It is that time of year again. Children falling out the window awareness week is every week in the spring and early summer. Here is a repost about this topic, still relevant, because kids still keep falling out the window.
No! A surprising number of toddlers who manage to get their way through a window opening to fall to the pavement below live. Something just over three thousand toddlers do this every year in the US.
Here in Minneapolis, we had our first reported case for the Spring Season of a toddler falling out of a window. The window had a screen in it but that did not stop the child, in Nordeast, from flying out the window after a bad bounce jumping on the bed. He fell three stories. He’ll live. He probably bounced off a few things on the way to the ground. This event reminded me to repost this item for those who live in the Northern Hemisphere and are starting to open their windows to let in the fresh Spring air and have not yet sealed off the windows to keep the Excessive Heat of Industrial Summer out.
Kids fall all the time. About 2,300,000 US children (under 14 years old) are treated at a hospital for a fall annually. Of these, a mere eighty die of the fall, though a much larger number are permanently injured or left in persistent vegetative state. Most, more than half, of these child-falls are accounted for by toddlers (age 5 and under).
Falling is patterned. Infants tend to fall from furniture, walkers, and stairs while toddlers tend to fall from windows. Well, the toddlers probably fall from furniture etc. more often, but we’re talking about morbid falls … falls in which there is an injury or a death. Kids older than toddlers tend to get injured from playground falls. It’s mostly toddlers and kids under 10 that do the falling, and of those who are injured or die in a fall two thirds are boys. But lets get back to the window falls, because ’tis the season.
Toddlers fall through windows for several reasons. First, parents or guardians are oblivious to windows as a safety issue, then the toddlers get curious about the windows, the latches, the sashes, and the outside. Adults underestimate the ability of toddlers to get a window open and they over-estimate the size of the hole a toddler has to squeeze through to get out. A toddler only needs five inches or so of gap to get through. Also, parents assume that a screen will stop a child from falling through the window, but this is rarely true. Screens are pretty good at stopping flies and mosquito’s, but not toddlers.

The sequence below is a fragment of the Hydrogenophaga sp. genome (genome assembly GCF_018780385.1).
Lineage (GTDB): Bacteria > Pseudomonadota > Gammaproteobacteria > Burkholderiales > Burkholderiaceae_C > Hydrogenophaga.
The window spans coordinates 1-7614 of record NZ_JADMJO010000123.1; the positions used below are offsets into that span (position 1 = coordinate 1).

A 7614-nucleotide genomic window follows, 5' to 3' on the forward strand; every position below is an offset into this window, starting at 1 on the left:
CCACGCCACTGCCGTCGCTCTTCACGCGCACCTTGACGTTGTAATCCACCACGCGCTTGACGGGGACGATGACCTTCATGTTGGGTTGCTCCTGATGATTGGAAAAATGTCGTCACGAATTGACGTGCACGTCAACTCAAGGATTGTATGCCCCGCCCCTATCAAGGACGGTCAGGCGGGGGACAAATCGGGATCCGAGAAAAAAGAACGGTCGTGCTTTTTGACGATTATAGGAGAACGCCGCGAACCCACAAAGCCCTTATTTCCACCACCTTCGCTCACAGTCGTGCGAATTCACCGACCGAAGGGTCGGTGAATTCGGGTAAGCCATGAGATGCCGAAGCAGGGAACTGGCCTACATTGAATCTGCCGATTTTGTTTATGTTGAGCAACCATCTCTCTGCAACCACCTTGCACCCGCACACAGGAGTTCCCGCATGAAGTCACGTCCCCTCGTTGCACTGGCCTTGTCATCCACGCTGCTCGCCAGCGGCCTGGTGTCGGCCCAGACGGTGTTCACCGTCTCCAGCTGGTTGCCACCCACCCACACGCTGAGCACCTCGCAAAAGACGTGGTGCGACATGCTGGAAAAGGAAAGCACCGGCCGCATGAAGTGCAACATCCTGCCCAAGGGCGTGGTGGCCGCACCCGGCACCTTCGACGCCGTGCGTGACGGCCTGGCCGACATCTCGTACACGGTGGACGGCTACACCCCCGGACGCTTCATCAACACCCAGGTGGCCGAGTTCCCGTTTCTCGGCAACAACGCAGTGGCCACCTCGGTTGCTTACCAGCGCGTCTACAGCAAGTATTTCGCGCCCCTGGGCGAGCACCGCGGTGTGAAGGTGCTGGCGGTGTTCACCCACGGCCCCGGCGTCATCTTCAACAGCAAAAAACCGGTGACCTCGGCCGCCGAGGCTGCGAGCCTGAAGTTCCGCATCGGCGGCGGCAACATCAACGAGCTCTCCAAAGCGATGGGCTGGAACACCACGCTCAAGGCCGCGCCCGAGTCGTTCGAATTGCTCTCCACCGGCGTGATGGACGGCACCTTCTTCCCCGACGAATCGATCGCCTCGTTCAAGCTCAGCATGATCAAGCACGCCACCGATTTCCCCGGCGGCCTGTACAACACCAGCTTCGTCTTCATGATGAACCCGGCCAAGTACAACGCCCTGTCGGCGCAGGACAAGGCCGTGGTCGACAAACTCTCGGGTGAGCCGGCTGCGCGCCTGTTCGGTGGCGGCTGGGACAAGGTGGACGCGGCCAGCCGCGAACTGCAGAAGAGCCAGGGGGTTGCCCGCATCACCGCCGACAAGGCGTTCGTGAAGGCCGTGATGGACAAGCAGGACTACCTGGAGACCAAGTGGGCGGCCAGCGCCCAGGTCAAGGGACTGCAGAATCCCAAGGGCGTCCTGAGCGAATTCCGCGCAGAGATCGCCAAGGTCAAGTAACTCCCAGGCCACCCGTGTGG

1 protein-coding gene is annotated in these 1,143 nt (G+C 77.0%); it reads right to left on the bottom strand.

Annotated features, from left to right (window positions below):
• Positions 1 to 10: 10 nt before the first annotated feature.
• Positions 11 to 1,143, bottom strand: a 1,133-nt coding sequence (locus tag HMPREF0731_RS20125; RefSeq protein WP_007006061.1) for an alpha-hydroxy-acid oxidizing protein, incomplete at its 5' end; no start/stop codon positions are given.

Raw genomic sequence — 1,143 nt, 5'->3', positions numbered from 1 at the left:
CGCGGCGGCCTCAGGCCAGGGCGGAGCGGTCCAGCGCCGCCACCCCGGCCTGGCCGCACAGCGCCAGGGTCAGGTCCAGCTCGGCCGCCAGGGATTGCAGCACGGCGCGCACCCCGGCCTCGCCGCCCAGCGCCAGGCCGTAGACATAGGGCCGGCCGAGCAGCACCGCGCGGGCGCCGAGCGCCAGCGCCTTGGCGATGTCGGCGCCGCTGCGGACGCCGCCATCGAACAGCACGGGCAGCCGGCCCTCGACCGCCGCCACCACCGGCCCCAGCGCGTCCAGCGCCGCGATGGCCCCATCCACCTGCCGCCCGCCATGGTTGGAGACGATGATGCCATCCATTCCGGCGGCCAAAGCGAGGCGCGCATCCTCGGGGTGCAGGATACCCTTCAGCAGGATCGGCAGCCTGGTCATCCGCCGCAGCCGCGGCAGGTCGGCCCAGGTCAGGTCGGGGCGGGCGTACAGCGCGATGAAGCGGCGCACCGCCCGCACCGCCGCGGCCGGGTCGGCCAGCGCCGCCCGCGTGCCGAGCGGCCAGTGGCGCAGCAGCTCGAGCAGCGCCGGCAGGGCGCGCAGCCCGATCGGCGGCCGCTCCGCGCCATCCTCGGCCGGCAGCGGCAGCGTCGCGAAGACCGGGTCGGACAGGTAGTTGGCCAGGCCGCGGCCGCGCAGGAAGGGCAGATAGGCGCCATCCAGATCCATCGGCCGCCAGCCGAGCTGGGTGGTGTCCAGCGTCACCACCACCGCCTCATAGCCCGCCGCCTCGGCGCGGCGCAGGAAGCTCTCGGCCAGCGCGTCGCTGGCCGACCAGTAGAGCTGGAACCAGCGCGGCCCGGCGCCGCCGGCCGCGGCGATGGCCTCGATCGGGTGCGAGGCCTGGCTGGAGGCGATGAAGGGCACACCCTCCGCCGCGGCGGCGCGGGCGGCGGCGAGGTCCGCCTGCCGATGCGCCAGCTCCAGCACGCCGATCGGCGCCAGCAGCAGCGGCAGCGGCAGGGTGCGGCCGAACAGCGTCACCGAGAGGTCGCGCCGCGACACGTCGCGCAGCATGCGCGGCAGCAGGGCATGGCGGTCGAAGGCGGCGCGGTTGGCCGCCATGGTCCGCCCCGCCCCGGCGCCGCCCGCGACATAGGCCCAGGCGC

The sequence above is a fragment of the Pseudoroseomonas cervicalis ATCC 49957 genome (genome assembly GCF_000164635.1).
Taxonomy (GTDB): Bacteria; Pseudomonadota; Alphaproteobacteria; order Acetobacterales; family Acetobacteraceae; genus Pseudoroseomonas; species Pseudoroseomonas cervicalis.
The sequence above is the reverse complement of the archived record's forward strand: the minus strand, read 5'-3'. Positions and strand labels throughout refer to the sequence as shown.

Close to two dozen kids fall through a window to their deaths each year in the US, roughly one third of them toddlers. This is a small number. It is worth nothing, however, that there is a temporal pattern to this; As weather warms, careless caregivers allow their toddlers access to unguarded windows and the toddlers (and some older children) start dropping onto the pavement. It starts in warmer areas of the country first, then spreads to cooler areas. Then, the CDC, CPSC, and other agencies issue press releases and local press start to take notice. Eventually, after several instances, one or two more spectacular cases hit the news. Perhaps a child falls five floors and toddles away from it unharmed in one place while a different toddler falls from the second floor and is left in a permanent coma in a different place. In any event, the word gets out that toddlers like to go through windows, that screens do not stop them, that they can work cranks and sashes and other devices if they persist, and the carnage then slows as people learn from the tragic experiences of others.
Windows are on the “top five” list of hidden domestic dangers to children, for two reasons. One is for the 3,700 injuries and 8 or 9 deaths from a fall through the window annually, the other is for the dozen or so annual deaths from strangulation from the noose you know of as the window-treatment cord.
Huxley has taken an interest in the windows. We have tall casement windows that he could easily squeeze through. The screen would not hold him. The windows are cranked shut with a removable crank and locked with large lever latches. He mastered the lever latches a long time ago but is probably not strong enough to work the crank. Yet. So, the windows are now closed and the crank has been moved to a safe location. I’m not telling where.
(Update: He still hasn’t found the crank yet but he can work all latches, dials, buttons, and locks without difficulty.)
Sources of information:
- Window Falls Prompts CPSC to Issue Warning
- Preventing Window Falls
- CPSC Urges Parents and Caregivers to Consider Safety Before Opening Windows
- “Top Five Hidden Home Hazards”
Here’s an example of the new discovering this danger: